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What we've been playing

A few of the games that have us hooked at the moment.

11th of March, 2021

Hello! Welcome back to our regular feature where we write a little bit about some of the games we've found ourselves playing over the last few days. This time: shadows, more shadows, and lovely scrolling.

If you fancy catching up on some of the older editions of What We've Been Playing, here's our archive.


Ombra, Xbox

I discovered Ombra by mistake. I think I was looking to see if the original Tomb Raiders were on Xbox - no luck - and Ombra came up in the search results.

So glad it did. This is a top-down shooter with a distinctly PomPom aesthetic - chunky characters and lurid laser beams. The twist is that rather than shooting swarming enemies yourself, you use the light you carry and nearby objects to whack baddies with a massive lump of roving shadow. You cast the shadow by moving the light past pillars and what have you.

I love this kind of thing. A few years back twin-sticks were everywhere. And people were still thinking away, working on making them odder, more challenging, more memorable. Ombra, I am so happy to have found you!

Chris Donlan

Helsing's Fire, iOS

Ombra got me thinking about another great game that involves using shadows.

Back on iOS I downloaded Helsing's Fire again, for what must be the first time in a few years. This is an ingenious puzzle game in which you place potions to destroy any baddies within sight. But what complicates it is the level architecture and the shadows it casts.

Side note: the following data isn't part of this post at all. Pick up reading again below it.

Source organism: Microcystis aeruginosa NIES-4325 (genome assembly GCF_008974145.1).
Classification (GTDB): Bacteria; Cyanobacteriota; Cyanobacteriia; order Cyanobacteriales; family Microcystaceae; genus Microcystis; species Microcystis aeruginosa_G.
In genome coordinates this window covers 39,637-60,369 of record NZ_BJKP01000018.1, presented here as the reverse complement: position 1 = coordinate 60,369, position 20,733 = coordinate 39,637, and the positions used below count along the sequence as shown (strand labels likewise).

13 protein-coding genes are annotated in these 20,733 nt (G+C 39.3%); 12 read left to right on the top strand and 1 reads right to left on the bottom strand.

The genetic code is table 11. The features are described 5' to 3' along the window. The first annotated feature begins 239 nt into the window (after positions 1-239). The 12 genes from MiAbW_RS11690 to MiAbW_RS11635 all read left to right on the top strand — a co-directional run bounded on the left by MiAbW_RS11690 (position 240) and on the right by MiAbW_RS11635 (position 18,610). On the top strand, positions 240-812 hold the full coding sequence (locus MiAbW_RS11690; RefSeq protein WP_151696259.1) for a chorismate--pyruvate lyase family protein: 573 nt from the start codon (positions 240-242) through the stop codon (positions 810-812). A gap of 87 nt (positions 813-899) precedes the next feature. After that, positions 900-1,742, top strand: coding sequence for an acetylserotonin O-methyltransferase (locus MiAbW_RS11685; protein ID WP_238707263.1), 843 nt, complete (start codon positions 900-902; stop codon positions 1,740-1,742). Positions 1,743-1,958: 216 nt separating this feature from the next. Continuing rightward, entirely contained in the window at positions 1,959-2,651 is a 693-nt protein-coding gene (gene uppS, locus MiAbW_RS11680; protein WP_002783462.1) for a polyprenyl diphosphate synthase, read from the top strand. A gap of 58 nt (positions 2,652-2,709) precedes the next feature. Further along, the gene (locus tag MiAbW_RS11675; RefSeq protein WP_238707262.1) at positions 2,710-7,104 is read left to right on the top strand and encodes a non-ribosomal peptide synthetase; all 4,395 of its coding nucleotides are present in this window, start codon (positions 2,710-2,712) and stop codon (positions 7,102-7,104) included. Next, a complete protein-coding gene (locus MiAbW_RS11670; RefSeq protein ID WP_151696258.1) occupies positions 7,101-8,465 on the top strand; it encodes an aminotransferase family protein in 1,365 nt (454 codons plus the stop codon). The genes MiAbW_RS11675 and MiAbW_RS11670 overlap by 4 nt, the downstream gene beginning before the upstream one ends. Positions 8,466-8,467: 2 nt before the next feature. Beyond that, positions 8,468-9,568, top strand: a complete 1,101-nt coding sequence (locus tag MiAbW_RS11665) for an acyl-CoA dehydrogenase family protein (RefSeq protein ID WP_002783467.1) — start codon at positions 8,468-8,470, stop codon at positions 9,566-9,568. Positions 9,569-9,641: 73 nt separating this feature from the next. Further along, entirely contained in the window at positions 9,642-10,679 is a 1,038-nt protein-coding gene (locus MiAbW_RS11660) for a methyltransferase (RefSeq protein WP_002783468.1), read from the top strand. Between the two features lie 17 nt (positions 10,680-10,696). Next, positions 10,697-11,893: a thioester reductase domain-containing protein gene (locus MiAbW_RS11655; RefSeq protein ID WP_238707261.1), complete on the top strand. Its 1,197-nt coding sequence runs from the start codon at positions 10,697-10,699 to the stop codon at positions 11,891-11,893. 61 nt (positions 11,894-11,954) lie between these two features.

Pretty soon you have colour-coded baddies who need to have colour-coded armour burned off before you can do them in. So you place potions in order, aware that if you accidentally hit a blue rat, say, with a red potion, rather than killing them you will grant them red armour.

It's an absolute treat, and weirdly reminiscent of the mark-and-execute system from the later Splinter Cell games. It still works beautifully on current phones - go and check it out!

Chris Donlan

OneBit Adventure, iOS

OneBit Adventure is a perfect game for getting lost in, forgetting about, re-remembering and then getting lost in again. I've been playing it on and off this way for a while.

It's a top-down pixely roguelike, with all the armour, loot and enemies you might expect. The controls are very simple and the colour-scheme is purples and sepias. There is a hint of old mimeo ink to it, but I think that's me showing my age.

What I love about it is the way it moves. As you progress, the screen scrolls, as if it's a single huge sheet of paper that you're advancing across, like a piano roll - what is it with the ancient references today? I love that sense of moving forward and only forward. It gives a genre game like this a real sense of identity.

Chris Donlan

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About the Author

Christian Donlan avatar

Christian Donlan

Features Editor

Christian Donlan is a features editor for Eurogamer. He is the author of The Unmapped Mind, published as The Inward Empire in the US.

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